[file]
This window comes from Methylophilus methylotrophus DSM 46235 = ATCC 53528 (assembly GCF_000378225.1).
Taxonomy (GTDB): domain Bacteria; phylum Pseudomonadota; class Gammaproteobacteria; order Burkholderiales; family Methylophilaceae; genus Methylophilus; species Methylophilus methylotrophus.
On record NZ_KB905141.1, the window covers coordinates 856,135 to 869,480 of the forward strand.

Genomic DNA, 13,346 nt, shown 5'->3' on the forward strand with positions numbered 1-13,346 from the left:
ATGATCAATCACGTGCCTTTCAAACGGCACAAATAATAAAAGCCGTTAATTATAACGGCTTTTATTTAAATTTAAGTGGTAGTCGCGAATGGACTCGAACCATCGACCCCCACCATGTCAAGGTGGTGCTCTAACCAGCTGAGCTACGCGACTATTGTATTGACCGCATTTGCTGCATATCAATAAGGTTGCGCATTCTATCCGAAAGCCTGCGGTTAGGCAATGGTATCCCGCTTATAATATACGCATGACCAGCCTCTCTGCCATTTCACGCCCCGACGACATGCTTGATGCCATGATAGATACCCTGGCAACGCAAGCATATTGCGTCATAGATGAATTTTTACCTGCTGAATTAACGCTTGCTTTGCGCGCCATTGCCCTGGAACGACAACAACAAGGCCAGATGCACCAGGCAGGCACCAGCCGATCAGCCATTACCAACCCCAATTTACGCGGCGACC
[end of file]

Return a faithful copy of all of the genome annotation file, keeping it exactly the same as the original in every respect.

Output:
This window comes from Methylophilus methylotrophus DSM 46235 = ATCC 53528 (assembly GCF_000378225.1).
Taxonomy (GTDB): domain Bacteria; phylum Pseudomonadota; class Gammaproteobacteria; order Burkholderiales; family Methylophilaceae; genus Methylophilus; species Methylophilus methylotrophus.
On record NZ_KB905141.1, the window covers coordinates 856,135 to 869,480 of the forward strand.

Genomic DNA, 13,346 nt, shown 5'->3' on the forward strand with positions numbered 1-13,346 from the left:
ATGATCAATCACGTGCCTTTCAAACGGCACAAATAATAAAAGCCGTTAATTATAACGGCTTTTATTTAAATTTAAGTGGTAGTCGCGAATGGACTCGAACCATCGACCCCCACCATGTCAAGGTGGTGCTCTAACCAGCTGAGCTACGCGACTATTGTATTGACCGCATTTGCTGCATATCAATAAGGTTGCGCATTCTATCCGAAAGCCTGCGGTTAGGCAATGGTATCCCGCTTATAATATACGCATGACCAGCCTCTCTGCCATTTCACGCCCCGACGACATGCTTGATGCCATGATAGATACCCTGGCAACGCAAGCATATTGCGTCATAGATGAATTTTTACCTGCTGAATTAACGCTTGCTTTGCGCGCCATTGCCCTGGAACGACAACAACAAGGCCAGATGCACCAGGCAGGCACCAGCCGATCAGCCATTACCAACCCCAATTTACGCGGCGACC